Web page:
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Girl With A Pearl Earring

by Tracy Chevalier
Synopsis: Griet is a sixteen year old girl living in Delft who is forced to support her family by taking a job as maid to the household of the dutch painter Johannes Vermeer. Her duties in the artist's studio soon become her only escape from a life of drudgery. Thus is she drawn into the magical world of the artist and his art... only to eventually become the subject of one of his most reknown paintings. You will want to examine every detail of each Vermeer painting once you have read this book!

Discussion Starter:

Did you find Griet to be a likeable heroine? How well could you relate to her? What about Vermeer?

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Book Venue's Reader Reviews:

Reviewer: Danielle
The story was awful. The characters were, as a whole, BORING, the plot transparent... i knew what would happen halfway through the book, it's a good read for anyone who enjoys exceedingly boring and unadventurous novels.

Reviewer: D. Stanley
What an outstanding piece of work! Not only the Vermeer painting, but this fictious novel based on its origin. The author's reach into the unknown world of this particular painting and all it shows to the world is wonderful. A story of a young woman, who must work as a maid to support her family after her father's unfortunate accident, and her life encompassed by light and dark, servitude and freedom, all within the tiny town of Delft. You are held captive by an intriguing story and a wonderful portrait that speaks of one thing, but then whispers of something else. A must read!

Reviewer: TK
This novel is one of the worst I have ever read. The storyline is dull and uncompromising and Griet is one of the most pathetic heriones in modern fiction. There is absolutely no mystery to the plot or the characters, and it never takes off. The only reason i got to the end of it was because I kept thinking it must go somewhere soon, but it never did. However it is a very good description of life in 17th century Delft, but so is any Dutch history book, and I don't think that good depictions of towns make a good story.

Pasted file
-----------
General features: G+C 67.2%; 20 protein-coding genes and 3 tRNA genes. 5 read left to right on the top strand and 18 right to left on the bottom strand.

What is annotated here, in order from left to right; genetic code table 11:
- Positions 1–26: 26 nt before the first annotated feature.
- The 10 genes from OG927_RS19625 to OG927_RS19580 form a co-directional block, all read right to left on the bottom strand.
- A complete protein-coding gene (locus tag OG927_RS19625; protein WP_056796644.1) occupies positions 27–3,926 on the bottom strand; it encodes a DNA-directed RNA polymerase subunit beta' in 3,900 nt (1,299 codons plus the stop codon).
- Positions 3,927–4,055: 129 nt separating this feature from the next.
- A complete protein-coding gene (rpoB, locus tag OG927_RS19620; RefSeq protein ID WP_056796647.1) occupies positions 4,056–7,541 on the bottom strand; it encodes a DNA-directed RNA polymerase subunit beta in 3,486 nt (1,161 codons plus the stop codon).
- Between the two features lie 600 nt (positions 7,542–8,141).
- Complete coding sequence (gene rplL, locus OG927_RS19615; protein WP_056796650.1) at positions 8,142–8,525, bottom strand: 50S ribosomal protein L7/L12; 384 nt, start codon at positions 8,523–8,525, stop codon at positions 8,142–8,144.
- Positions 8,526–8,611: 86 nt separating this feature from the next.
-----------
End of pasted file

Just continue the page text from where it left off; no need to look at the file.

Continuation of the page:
Reviewer: Sharon
Being of Dutch ancestry, I am a bit partial to the general setting of this book. But that aside, I found that the story itself really sparked my imagination and after I had read it I saw Vermeer's paintings in a whole new light. I thought that Griet had an unusual quality about her, not your usual fiesty heroine. I liked her narration tremendously. Her attitudes brought about by 17th century society were a little hard to relate to, but she puts them forth very matter-of-factly. In this book she faces all of the trials and tribulations of her times with a quiet dignity and strength. Vermeer is portrayed somewhat enigmatically, but after searching for more information about him on the internet, it appears that there really is not very much factual knowledge of him, so maybe it is best that his character is not as clearly defined. Although the real story of the portrait and the painter will probably never be known, this is one account that is sure to make you wonder about it.

If you have read it, please vote!
(1 star) Don't bother.
(2 stars) Good enough to finish.
(3 stars) It was okay...
(4 stars) I liked it!
(5 stars) Great! I recommend it.

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Related Links:
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The Official Book Site
Vermeer Posters & Prints
The Paintings of Vermeer
Read An Excerpt
Quotes From the Book
What Did Vermeer Look Like?
- No one know for sure, but the shadowy figure to the left in "The Procuress" is thought to be a self portrait, possibly the only picture of Vermeer in existence.

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Further Reading Suggestions:

The Dance of Geometry by Brian Howell "...three masterfully interwoven imagined episodes from the life of Johannes Vermeer..."
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Vermeer: A View of Delft by Anthony Bailey "... an intriguing portrait of Vermeer's life and character, long lost in history..."
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Tulip Fever by Deborah Moggach "... a delightfully conceived story which offers a new dimension to what really goes on within the apparently placid domestic interiors of 16 beautifully reproduced Dutch paintings."
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Girl in Hyacinth Blue, by Susan Vreeland ...the tale of an alleged 36th Vermeer painting, and the people who have owned it.
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The Music Lesson, by Katharine Weber - More great Vermeer fiction!
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